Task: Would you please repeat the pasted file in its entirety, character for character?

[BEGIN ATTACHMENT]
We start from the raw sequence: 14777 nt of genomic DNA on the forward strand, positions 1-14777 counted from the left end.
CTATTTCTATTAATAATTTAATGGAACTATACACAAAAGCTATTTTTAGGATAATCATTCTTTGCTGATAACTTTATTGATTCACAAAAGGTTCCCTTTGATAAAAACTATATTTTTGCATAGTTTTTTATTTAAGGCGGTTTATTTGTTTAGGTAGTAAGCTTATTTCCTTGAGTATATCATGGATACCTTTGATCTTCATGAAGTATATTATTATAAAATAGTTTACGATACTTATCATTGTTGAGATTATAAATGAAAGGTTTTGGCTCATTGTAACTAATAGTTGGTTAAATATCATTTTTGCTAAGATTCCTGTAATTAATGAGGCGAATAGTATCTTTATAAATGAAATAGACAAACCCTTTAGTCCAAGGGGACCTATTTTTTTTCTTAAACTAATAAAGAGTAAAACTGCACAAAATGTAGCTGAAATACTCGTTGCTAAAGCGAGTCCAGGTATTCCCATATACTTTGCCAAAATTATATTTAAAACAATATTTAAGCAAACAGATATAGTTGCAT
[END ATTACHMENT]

We start from the raw sequence: 14777 nt of genomic DNA on the forward strand, positions 1-14777 counted from the left end.
CTATTTCTATTAATAATTTAATGGAACTATACACAAAAGCTATTTTTAGGATAATCATTCTTTGCTGATAACTTTATTGATTCACAAAAGGTTCCCTTTGATAAAAACTATATTTTTGCATAGTTTTTTATTTAAGGCGGTTTATTTGTTTAGGTAGTAAGCTTATTTCCTTGAGTATATCATGGATACCTTTGATCTTCATGAAGTATATTATTATAAAATAGTTTACGATACTTATCATTGTTGAGATTATAAATGAAAGGTTTTGGCTCATTGTAACTAATAGTTGGTTAAATATCATTTTTGCTAAGATTCCTGTAATTAATGAGGCGAATAGTATCTTTATAAATGAAATAGACAAACCCTTTAGTCCAAGGGGACCTATTTTTTTTCTTAAACTAATAAAGAGTAAAACTGCACAAAATGTAGCTGAAATACTCGTTGCTAAAGCGAGTCCAGGTATTCCCATATACTTTGCCAAAATTATATTTAAAACAATATTTAAGCAAACAGATATAGTTGCAT